Rewarded with a Nobel Prize in Chemistry in 2016, nanomachines provide mechanical work on the smallest of scales. Yet at such small dimensions, molecular motors can complete this work in only one direction. Researchers from the CNRS's Institut Charles Sadron, led by Nicolas Giuseppone, a professor at the Université de Strasbourg, working in collaboration with the Laboratoire de mathématiques d'Orsay (CNRS/Université Paris-Sud), have succeeded in developing more complex molecular machines that can work in one direction and its opposite. The system can even be controlled precisely, in the same way as a gearbox. The study was published in Nature Nanotechnology on March 20, 2017.
Molecular motors can produce cyclical mechanical movement using an external energy source, such as a chemical or light source, combined with Brownian motion (disorganized and random movement of surrounding molecules). However, nanomotors are exposed to molecular collisions on all sides, which complicates the production of directed and hence useful mechanical work. The first molecular motors from the 2000s used the principle of the "Brownian ratchet," which like a notch on a cogwheel that prevents a mechanism from moving backwards, will bias Brownian movement so that the motor functions in only one direction. This makes it possible to provide useable work, but it does not allow for a change in direction.
The research team thus set out to find a solution for reversing this movement, which they did by connecting motors to molecular modulators (clutch subunits) using polymer chains (transmission subunits). A mathematical model has also been established to understand the behavior of this network.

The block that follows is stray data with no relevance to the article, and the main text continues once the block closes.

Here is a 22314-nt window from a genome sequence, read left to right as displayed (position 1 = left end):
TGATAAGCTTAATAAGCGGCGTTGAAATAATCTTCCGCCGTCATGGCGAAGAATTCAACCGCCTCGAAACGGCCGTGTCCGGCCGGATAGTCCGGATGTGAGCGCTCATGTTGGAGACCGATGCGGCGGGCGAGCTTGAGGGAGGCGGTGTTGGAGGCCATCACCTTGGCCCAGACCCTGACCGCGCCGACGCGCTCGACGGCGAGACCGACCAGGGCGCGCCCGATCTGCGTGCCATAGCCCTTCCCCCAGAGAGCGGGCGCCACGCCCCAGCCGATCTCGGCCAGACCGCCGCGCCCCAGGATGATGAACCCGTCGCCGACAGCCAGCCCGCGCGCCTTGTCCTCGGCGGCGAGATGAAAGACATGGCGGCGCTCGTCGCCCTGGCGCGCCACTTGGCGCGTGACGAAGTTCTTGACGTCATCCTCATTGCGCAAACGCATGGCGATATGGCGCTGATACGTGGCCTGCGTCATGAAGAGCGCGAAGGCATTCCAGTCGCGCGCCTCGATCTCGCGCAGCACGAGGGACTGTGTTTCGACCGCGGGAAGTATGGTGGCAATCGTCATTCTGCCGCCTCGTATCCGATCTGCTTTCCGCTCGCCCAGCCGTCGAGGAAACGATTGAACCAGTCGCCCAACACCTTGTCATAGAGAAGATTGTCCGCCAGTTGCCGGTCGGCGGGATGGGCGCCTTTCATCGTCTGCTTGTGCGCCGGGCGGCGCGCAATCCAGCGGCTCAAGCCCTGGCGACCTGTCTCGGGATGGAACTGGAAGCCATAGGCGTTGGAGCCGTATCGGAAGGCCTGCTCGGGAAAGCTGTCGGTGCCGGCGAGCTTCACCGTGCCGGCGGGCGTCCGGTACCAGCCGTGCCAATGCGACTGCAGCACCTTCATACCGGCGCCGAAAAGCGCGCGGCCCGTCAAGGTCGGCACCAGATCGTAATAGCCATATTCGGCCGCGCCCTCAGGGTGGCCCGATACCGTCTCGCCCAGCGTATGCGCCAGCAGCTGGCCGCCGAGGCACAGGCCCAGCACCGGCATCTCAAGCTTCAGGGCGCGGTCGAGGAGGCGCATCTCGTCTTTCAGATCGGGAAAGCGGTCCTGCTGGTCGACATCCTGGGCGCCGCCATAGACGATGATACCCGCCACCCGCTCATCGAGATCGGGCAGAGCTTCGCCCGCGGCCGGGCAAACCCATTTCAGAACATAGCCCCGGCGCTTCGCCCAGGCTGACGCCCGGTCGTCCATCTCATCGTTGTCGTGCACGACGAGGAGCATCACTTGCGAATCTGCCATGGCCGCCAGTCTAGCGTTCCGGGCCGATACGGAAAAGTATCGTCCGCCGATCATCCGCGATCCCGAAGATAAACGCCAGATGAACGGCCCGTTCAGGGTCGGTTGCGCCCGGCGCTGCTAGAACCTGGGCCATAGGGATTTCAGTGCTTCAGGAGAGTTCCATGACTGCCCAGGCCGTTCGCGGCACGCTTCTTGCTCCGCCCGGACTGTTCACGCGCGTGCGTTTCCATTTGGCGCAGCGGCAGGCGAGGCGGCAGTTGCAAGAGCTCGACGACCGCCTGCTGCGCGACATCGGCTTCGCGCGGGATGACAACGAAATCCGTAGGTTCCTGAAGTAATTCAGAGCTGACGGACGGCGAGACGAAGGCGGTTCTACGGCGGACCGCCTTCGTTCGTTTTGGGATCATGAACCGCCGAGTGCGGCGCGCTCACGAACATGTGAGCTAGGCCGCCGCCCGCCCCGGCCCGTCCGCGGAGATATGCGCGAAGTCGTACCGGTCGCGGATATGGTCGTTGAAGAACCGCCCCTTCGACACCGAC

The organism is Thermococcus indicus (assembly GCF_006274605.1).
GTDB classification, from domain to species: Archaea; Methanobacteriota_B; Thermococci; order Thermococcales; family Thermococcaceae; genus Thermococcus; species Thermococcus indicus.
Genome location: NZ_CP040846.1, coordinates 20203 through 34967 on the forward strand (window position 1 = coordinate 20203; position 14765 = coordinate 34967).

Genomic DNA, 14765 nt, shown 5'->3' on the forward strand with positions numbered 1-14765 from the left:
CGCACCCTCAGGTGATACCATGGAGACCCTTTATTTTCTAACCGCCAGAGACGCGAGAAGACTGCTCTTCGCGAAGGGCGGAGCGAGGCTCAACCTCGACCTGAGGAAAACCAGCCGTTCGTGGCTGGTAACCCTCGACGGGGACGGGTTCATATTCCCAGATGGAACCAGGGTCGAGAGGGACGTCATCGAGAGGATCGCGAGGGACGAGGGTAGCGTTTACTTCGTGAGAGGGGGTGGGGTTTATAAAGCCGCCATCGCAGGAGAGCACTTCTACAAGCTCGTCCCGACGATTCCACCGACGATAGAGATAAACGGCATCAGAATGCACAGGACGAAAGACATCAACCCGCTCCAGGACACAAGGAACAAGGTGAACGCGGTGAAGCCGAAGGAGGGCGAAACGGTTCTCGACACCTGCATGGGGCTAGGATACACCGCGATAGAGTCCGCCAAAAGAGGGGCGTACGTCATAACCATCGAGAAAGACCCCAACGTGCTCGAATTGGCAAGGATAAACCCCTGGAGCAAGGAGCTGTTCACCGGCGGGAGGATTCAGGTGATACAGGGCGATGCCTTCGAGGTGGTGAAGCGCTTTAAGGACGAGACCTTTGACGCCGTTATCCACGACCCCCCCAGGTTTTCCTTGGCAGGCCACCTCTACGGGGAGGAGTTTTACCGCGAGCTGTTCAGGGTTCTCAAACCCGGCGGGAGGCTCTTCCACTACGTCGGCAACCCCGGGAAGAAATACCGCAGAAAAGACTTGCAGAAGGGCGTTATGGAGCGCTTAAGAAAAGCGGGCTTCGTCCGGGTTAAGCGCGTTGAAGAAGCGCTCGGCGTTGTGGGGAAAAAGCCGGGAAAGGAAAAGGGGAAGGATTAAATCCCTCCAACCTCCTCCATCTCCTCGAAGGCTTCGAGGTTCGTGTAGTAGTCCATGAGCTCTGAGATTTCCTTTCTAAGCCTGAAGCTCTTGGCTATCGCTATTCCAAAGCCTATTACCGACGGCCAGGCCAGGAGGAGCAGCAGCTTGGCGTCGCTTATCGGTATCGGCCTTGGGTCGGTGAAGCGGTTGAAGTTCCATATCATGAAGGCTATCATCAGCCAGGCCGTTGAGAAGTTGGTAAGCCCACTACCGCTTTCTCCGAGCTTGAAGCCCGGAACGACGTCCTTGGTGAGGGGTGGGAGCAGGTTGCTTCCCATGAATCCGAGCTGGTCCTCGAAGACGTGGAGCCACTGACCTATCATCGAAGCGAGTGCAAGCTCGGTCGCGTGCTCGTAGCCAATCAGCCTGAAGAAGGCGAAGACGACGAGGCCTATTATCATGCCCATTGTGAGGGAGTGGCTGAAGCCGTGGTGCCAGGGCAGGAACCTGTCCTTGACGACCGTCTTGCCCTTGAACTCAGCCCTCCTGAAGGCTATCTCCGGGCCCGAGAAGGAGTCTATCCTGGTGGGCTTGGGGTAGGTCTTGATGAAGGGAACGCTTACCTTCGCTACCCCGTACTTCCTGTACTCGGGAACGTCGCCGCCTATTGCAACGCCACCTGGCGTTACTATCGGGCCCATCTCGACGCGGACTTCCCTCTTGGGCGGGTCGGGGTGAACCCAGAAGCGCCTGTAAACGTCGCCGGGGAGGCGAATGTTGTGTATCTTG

When exposed to ultraviolet irradiation, the motors turn while the modulators remain immobile. The polymer chains thus wind around themselves, and contract like a rubber band that shortens as it is twisted. The phenomenon can be observed on a macroscopic scale, as the molecules form a material that contracts.
When the molecules are exposed to visible light, the motors stop and the modulators are activated. The mechanical energy stored in the polymer chains then rotates the modulators in the opposite direction of the original movement, and the material extends.
More spectacular still, the researchers were able to demonstrate that the rate and speed of the work produced can be carefully regulated through a combination of UV and visible light, like a gearbox functioning through modulations in frequency between the motors and modulators. The team is now attempting to use this study to develop photomechanical devices that can provide mechanical work controlled by light.
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